In appreciation, the captain of the Brown Victory sent the message: ‘Thanks very much for saving our fannies. Two days later---on May 28, 1945---we were again under heavy air attack, only this time, the SS Brown Victory was not quite so lucky. The Japanese scored a direct hit on her with one of their suicide planes. The Brown Victory was severely damaged and put out of action.”

The Saga of Soogee: Ship’s Mascot of US Coast Guard Cutter Taney Has Enviable Record (from 1946 "Coast Guard Magazine")

“The first SPAR in the service of the US Coast Guard was sworn in a little over nine years ago, when the trim white CG Cutter Taney first took station in Hawaiian waters.

“She is Soogee, a dog of undetermined origin, and very doubtful antecedents. Rumor has it that she was born in Australia, but that her adventurous spirit soon got the better of her, and she stowed away on a merchant vessel bound for the US. While making a liberty in Honolulu, she became intrigued with the possibility of greater excitement as a member of the crew of the Taney, and shortly thereafter was enlisted as an apprentice seaman.

“Her subsequent advancement on board the Taney was rapid. By virtue of her all-round excellence as sea dog, mascot, and general ship’s entertainer, she ultimately attained the rate of chief boatswain’s mate. It soon became apparent, however, that her rapid promotion had given her an exaggerated idea of her own importance, for she persistently refused to stand the dog wates. For this, the captain broke her to boatswain’s mate, first class, the rate she now holds.

“Soogee’s experiences have been many and varied. She has endeared herself to thousands in many ports throughout the world. She is as well known for her good behavior and queenly manner while ashore as she is for the sharp nips she invariably bestows on anyone who assaults her dignity. Soogee has never been known to drink, although she does not seem unwilling while on liberty to associate with many of her shipmates who do. In many cases, it has been due only to Soogee’s unerring ability to locate the Taney while ashore in a strange port that the cutter’s liberty parties have returned on time. Because of these qualities, her shipmates have come to regard her as the ‘Queen of the Seas.’

“She is none of your Johnny-come-lately ships’ dogs, ready and willing to take up and sail off with the first interesting character who offers her a bone. Soogee is true to the Taney, and treats all sailors from whatever other ships with lofty disdain.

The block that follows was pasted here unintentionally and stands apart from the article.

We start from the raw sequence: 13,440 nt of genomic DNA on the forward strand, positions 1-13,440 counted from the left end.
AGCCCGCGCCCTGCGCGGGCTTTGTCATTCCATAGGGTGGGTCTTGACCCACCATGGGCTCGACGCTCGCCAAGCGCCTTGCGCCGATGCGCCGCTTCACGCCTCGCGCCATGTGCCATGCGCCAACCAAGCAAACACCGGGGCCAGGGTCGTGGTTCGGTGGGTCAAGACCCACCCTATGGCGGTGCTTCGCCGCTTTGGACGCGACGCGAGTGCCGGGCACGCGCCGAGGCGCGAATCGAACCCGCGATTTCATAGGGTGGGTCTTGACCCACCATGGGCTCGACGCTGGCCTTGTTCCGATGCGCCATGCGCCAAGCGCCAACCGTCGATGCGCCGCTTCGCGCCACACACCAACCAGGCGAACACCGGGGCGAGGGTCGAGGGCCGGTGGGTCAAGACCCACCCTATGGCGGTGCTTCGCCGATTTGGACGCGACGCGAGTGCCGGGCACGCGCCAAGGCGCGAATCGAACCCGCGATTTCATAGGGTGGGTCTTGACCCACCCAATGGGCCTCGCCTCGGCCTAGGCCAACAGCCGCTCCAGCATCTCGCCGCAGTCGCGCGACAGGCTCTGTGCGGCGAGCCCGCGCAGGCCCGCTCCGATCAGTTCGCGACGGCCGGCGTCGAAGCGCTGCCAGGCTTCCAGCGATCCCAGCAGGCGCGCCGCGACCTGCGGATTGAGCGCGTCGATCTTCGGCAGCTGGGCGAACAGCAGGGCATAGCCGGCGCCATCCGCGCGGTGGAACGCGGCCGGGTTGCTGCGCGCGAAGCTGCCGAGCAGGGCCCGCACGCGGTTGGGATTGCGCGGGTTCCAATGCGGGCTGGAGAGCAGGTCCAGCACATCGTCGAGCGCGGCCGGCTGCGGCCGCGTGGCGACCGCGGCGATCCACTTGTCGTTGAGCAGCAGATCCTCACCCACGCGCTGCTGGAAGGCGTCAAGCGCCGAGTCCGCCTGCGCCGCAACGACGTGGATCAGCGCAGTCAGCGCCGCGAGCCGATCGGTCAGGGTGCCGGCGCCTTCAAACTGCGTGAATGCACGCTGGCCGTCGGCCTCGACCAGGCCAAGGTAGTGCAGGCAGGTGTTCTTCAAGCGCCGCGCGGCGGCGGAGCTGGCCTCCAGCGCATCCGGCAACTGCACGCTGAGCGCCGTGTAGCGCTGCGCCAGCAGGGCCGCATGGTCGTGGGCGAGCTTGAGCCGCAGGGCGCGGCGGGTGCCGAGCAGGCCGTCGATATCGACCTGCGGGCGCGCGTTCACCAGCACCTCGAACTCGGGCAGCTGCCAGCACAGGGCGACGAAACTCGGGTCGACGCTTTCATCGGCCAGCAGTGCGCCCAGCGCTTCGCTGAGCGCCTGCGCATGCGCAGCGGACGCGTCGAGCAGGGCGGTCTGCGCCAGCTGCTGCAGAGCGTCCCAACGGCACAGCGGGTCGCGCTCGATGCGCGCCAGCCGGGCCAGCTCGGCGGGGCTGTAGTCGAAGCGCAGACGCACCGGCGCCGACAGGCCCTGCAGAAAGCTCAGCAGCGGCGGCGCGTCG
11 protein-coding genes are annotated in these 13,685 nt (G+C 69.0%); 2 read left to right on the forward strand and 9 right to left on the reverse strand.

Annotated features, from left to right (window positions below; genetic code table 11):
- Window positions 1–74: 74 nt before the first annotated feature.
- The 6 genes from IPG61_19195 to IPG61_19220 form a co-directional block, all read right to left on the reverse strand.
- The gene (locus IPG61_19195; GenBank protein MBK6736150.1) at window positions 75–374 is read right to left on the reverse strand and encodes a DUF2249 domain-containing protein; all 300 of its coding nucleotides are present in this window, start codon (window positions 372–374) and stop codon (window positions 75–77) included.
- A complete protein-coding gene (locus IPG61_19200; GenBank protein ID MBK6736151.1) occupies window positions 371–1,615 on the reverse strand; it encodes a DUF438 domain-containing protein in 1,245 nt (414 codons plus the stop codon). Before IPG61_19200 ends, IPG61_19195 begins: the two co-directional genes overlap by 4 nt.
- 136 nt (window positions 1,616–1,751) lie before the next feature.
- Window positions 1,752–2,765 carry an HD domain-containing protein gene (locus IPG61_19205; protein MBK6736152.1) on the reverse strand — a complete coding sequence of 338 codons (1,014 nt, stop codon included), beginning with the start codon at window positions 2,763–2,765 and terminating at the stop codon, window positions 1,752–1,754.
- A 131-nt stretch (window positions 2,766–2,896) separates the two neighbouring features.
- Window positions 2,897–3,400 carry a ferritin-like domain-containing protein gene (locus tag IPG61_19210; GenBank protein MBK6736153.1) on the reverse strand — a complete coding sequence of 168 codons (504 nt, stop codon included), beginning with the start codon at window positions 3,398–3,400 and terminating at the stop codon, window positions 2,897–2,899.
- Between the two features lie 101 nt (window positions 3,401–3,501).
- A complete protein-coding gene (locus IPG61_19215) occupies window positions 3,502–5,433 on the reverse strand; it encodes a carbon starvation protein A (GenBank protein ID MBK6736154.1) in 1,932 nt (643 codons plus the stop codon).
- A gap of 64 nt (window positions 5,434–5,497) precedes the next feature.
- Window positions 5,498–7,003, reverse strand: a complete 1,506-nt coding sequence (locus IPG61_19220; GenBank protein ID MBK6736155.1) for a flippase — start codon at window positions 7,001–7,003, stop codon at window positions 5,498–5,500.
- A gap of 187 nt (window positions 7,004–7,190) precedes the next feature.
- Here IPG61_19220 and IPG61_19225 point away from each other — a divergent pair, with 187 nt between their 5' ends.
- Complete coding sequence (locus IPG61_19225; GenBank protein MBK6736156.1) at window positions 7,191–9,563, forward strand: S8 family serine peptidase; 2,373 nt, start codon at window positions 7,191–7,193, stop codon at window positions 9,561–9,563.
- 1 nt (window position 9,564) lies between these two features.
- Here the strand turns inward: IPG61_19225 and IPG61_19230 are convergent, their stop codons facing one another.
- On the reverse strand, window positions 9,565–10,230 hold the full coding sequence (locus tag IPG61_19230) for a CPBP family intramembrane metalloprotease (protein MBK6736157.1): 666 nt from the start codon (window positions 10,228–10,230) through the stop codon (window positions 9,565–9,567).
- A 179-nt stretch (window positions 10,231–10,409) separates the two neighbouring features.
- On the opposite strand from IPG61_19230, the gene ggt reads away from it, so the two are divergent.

“Soogee is known only once to have slipped from grace, It seems she became involved with a smooth talking Airedale in San Diego. He took advantage of Soogee’s innocence, and four puppies were the result. This event was regarded as a great piece of good fortune

by the crew, and was cause for much celebration. In appears to have been only a minor incident to Soogee, however, for she has not seen fit to duplicate the performance. “It is well known that Taney will not sail so long as Soogee is ashore. For this reason, she is usually very prompt about returning to the ship after liberty has expired, and she seems to know instinctively when the Taney is ready to cast off the lines. On such occasions as Soogee is neglectful about returning, it is necessary to send ashore a party of her shipmates who go through the back alleys of the town, like beaters crying, ‘So-o-o-gee!’

“The procedure never fails to startle the natives, but it is invariably effective in locating Soogee, who can usually be seen, soon afterwards, coming down the wharf at a dog trot. At other times, Soogee may be found in some isolated location on shore surrounded by a group of canine admirers to whom she is busy telling sea stories. It is difficult to coax her away from an audience, but a couple of blasts on the ship’s siren usually serve to turn the trick.